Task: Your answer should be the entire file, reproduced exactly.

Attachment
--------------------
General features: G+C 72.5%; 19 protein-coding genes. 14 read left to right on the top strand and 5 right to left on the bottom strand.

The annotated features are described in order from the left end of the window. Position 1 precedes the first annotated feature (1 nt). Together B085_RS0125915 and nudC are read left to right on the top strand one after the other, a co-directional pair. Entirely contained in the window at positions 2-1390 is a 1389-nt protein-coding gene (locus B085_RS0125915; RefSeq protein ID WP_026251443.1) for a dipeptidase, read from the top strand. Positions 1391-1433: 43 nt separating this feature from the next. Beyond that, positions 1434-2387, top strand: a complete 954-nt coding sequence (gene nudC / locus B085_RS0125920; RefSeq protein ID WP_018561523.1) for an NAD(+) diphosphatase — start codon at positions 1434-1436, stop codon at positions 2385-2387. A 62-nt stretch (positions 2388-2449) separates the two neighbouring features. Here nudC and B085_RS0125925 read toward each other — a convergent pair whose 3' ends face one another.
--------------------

General features: G+C 72.5%; 19 protein-coding genes. 14 read left to right on the top strand and 5 right to left on the bottom strand.

The annotated features are described in order from the left end of the window. Position 1 precedes the first annotated feature (1 nt). Together B085_RS0125915 and nudC are read left to right on the top strand one after the other, a co-directional pair. Entirely contained in the window at positions 2-1390 is a 1389-nt protein-coding gene (locus B085_RS0125915; RefSeq protein ID WP_026251443.1) for a dipeptidase, read from the top strand. Positions 1391-1433: 43 nt separating this feature from the next. Beyond that, positions 1434-2387, top strand: a complete 954-nt coding sequence (gene nudC / locus B085_RS0125920; RefSeq protein ID WP_018561523.1) for an NAD(+) diphosphatase — start codon at positions 1434-1436, stop codon at positions 2385-2387. A 62-nt stretch (positions 2388-2449) separates the two neighbouring features. Here nudC and B085_RS0125925 read toward each other — a convergent pair whose 3' ends face one another.